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The fireball, an extremely hot and highly luminous spherical mass of air and gaseous weapon residues, occurs within less than one millionth of one second of the weapon's detonation. Immediately after its formation, the fireball begins to grow in size, engulfing the surrounding air. This growth is accompanied by a decrease in temperature because of the accompanying increase in mass. At the same time the fireball rises, like a hot-air balloon. Within seven-tenths of one millisecond from the detonation, the fireball from a 1-megaton weapon is about 440 feet across, and this increases to a maximum value of about 5,700 feet in 10 seconds. It is then rising at a rate of 250 to 350 feet per second. After a minute, the fireball has cooled to such an extent that it no longer emits visible radiation. It has then risen roughly 4.5 miles from the point of burst.
For this reason, if you use plutonium to fuel a bomb you need to use the more sophisticated "implosion" method. With this approach the nuclear fuel is shaped into a sphere (called the "pit"). Conventional explosives are put around it. When these are detonated the force of the explosion squeezes the pit into a supercritical mass long enough for the explosion to take place. While the principle sounds easy, it is difficult to actually make it work. The pit cannot simply be surrounded by high explosives. The shock wave that compresses it must be precisely spherical, otherwise the pit material will escape out through a weak point. To create the necessary explosive force in a perfect sphere, shaped explosive charges (sometimes called explosive lens) are used. The "fatman" bomb the leveled Nagasaki in World War II used 32 charges arranged around the pit like the faces of a soccer ball. In order to create the spherical shock wave it isn't only necessary to get the charges in the right position with the right shape, but they must be detonated at exactly the right time. A charge that detonates late will create a hole in the shock wave through which the pit can escape.
Implosion designs also require a neutron trigger or "initiator" to flood the pit with neutrons during detonation. In "fatman" this was done with a small sphere with layers of beryllium and polonium separated by thin gold foil placed in the center of the pit. An implosion design may also include other layers between the explosives and the pit to create a more powerful explosion. These include a "pusher" (designed to increase the explosive shock wave hitting the pit), a "tamper" (to help the pit from blowing apart too quickly once the explosion starts), and a "reflector" composed of a material that will reflect neutrons back in the pit increasing the amount of fission. In some bomb designs these functions are integrated into a single layer of material.
The "gun" is the simplest way to build a nuclear weapon. The atomic bomb used on Hiroshima during World War II used this approach. The weapon consists of a tube (much like the barrel of a gun) with half the nuclear charge fixed at one end and the other half (the moving half) at the opposite end. A conventional explosive charge was placed behind the moving portion which can be thought of as the "bullet." When the conventional charge is detonated, the bullet races down the tube and slams into the fixed charge at the other end (referred to as the "spike"). Once the two halves of the nuclear fuel are brought together and held together long enough, the chain reaction starts, the fuel goes supercritical and the explosion takes place.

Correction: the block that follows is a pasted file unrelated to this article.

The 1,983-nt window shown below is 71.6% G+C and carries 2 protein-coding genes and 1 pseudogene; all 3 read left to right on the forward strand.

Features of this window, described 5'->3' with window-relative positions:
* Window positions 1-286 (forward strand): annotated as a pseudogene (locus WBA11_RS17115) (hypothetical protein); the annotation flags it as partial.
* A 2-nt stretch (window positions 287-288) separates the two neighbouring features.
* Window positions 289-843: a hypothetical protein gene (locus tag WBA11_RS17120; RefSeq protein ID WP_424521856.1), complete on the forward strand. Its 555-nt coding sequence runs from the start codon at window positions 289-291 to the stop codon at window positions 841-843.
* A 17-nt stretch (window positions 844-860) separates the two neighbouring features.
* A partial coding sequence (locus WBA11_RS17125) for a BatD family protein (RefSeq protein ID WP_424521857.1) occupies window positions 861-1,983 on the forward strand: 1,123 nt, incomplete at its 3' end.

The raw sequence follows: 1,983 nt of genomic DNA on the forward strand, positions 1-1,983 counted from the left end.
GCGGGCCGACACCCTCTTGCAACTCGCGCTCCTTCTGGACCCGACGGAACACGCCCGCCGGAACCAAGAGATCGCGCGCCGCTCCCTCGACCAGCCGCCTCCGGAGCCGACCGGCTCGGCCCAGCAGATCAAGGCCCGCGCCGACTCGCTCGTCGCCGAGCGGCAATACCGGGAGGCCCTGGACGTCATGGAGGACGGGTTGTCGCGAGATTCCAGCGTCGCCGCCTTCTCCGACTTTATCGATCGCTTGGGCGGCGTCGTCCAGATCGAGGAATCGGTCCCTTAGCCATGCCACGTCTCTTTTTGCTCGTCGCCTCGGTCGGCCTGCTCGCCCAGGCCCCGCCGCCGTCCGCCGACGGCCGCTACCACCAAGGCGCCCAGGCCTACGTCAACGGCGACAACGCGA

While the gun method is easy to engineer, it has some drawbacks. The biggest one is the need to make sure the two parts of nuclear fuel come together rapidly enough. As the two sections get about an inch apart, they will start exchanging neutrons that might start a chain reaction. If the two parts go supercritical before they get close enough, the force of the energy released will blow them apart before the main explosion gets underway. This type of failure is known as a "fizzle."
Ok, so its not really a flame then. Its just f*cking hot air.
…occurs within less than one millionth of one second of the weapon's detonation.
The key lies in making it go as high on the "criticality chart" (can't think of the right word) as quick as possible.
originally posted by: LABTECH767
a reply to: intrptr
Exactly it is made up of the same type of energy though it is as you know different in one fundemental way, it is product of fission rather than fusion.
I was always curious about Neutron Bomb's, I think but don't know that maybe they are something similar to controlled form of the Fizzle Zaphod58 mentions when a bomb misfire's.
originally posted by: Ericthedoubter
a reply to: Zaphod58
So does the explosion burn all the organic material within,or is it "disassembled"at the molecular level?(Need a better term)
This bronze Buddha was melted by heat from the Hiroshima bomb. Bronze melts at around 1600 degrees F. The temperature on the ground beneath the exploding Hiroshima bomb reached about 7000 degrees. Hiroshima Peace Museum, Hiroshima, Japan. November 13, 1984.